In June of 2019 Zane Andrews and Nino Benci from Monash University posted a cool idea to the FED3 forum. They used a simple laser-cut piece of acrylic in the cage to block the mice from climbing on the top of FED3, keeping the FED3 cleaner. Here is a photo of their design, they also provide PDF files for laser cutting in their post linked above:
I recently re-made this idea to fit in our cages (AllenTown NexGen caging), and put editable 3D print files available here (you can edit them to fit your own caging). I also included small cut-outs for 3x8mm round magnets (the same ones on the front-plate of FED3) to hold it in place. The extra cut-out on the right side is a customization in case you need any wiring to pass from the BNC output jack on FED into the cage (for controlling an LED for instance).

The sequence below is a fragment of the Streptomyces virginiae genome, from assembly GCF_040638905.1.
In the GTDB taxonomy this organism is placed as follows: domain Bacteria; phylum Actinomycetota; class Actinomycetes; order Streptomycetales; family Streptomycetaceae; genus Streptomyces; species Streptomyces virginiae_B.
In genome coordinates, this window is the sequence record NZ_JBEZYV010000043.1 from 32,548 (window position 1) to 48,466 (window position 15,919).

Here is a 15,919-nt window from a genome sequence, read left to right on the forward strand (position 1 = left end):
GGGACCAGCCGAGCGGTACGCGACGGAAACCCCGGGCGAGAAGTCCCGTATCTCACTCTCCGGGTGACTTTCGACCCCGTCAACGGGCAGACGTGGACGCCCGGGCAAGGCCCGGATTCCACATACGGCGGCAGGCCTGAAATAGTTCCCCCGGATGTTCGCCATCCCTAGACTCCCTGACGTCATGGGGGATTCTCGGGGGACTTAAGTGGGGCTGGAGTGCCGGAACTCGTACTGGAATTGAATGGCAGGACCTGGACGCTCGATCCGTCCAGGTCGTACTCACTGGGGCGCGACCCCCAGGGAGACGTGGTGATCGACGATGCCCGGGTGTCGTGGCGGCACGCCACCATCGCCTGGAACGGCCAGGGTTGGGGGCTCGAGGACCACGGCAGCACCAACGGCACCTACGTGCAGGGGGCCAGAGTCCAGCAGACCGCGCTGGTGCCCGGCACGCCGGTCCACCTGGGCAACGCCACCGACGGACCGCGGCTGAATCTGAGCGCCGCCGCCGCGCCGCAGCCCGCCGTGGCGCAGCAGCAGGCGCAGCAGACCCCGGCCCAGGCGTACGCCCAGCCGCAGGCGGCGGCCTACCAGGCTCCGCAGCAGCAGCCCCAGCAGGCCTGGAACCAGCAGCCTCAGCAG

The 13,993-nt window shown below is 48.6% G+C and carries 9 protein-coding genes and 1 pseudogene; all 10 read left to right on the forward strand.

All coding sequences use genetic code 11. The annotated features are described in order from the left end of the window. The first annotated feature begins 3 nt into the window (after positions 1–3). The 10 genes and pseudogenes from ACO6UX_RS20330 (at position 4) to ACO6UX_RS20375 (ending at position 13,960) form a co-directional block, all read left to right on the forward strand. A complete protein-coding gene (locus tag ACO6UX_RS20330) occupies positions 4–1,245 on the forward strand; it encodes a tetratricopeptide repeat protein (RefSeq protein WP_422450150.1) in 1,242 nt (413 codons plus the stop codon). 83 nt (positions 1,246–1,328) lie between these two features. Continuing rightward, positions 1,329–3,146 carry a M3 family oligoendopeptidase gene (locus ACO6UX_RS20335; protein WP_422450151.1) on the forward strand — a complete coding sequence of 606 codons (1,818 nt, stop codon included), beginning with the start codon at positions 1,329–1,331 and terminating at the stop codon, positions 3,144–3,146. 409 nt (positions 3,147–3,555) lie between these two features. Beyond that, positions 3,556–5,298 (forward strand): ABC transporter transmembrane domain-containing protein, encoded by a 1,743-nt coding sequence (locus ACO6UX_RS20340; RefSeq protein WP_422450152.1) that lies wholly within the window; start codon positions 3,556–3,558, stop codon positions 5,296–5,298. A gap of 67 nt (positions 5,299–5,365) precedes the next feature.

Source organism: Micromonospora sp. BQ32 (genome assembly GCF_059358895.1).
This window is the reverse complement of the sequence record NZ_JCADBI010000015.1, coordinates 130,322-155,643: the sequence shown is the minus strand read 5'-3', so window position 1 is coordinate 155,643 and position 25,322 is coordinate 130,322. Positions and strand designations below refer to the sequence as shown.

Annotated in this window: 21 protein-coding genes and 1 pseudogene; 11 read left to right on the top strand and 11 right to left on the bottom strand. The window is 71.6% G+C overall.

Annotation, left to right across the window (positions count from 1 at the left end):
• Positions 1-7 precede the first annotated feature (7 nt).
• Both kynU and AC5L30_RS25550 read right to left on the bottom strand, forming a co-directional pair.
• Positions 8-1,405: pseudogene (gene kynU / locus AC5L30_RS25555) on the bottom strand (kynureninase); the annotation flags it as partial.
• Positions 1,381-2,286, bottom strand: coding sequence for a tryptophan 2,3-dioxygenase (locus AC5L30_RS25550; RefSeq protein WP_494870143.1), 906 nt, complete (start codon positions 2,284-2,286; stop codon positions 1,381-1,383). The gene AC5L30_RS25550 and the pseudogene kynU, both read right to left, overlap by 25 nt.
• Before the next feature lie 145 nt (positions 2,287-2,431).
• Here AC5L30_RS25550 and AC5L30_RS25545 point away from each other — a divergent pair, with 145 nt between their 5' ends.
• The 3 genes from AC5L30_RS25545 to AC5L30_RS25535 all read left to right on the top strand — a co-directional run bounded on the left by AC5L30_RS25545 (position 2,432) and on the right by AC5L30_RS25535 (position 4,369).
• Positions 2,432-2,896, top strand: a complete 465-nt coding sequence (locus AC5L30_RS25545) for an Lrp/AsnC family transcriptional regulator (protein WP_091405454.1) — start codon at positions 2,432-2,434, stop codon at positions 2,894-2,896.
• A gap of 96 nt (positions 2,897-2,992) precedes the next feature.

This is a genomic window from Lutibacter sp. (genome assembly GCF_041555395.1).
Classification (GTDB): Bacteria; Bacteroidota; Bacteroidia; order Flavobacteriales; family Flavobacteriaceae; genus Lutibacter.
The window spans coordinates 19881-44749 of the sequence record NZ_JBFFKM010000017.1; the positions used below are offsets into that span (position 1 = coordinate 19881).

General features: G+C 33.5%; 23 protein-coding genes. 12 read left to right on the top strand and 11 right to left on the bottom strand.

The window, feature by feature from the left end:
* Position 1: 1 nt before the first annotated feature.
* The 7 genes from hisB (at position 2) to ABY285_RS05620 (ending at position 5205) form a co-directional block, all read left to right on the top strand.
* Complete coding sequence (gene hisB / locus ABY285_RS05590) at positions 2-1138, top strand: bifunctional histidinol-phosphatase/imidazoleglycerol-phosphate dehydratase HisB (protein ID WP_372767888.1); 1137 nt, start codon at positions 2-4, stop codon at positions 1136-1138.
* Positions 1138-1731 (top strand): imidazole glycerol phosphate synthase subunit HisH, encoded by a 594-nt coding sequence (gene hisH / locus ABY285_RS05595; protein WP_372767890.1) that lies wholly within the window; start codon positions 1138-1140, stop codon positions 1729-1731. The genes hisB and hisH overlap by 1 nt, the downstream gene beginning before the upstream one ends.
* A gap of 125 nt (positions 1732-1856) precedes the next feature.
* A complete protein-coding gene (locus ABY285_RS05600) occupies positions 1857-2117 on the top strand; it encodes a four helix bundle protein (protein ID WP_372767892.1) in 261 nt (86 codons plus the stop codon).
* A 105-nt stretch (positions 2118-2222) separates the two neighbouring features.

While 3D printing works fine, these can also be laser cut - I just received these parts from Ponoko for ~$3-5 each for acrylic (black was the cheapest). I even got it cut in Delrin (bottom piece), which is autoclavable for $9.50.
The biggest issue with FED is jams, and this video will show one source of them and how to fix it to improve dispensing.
The most important thing is to make sure the pellet disk is completely stable inside the hopper. If you can wiggle it back and forth it's likely the motor is misaligned and the device may jam. In this case, either take it apart and try to align things better, or you may even need to re-print the FED front. See video for more info:
The last release of STL files was in October of 2018, and I have made many tweaks since then to improve the function of FED. I have just uploaded a new set of STL files. These parts result in better dispensing, better aesthetics, and they solve some unexpected problems (like mice stealing SD cards!)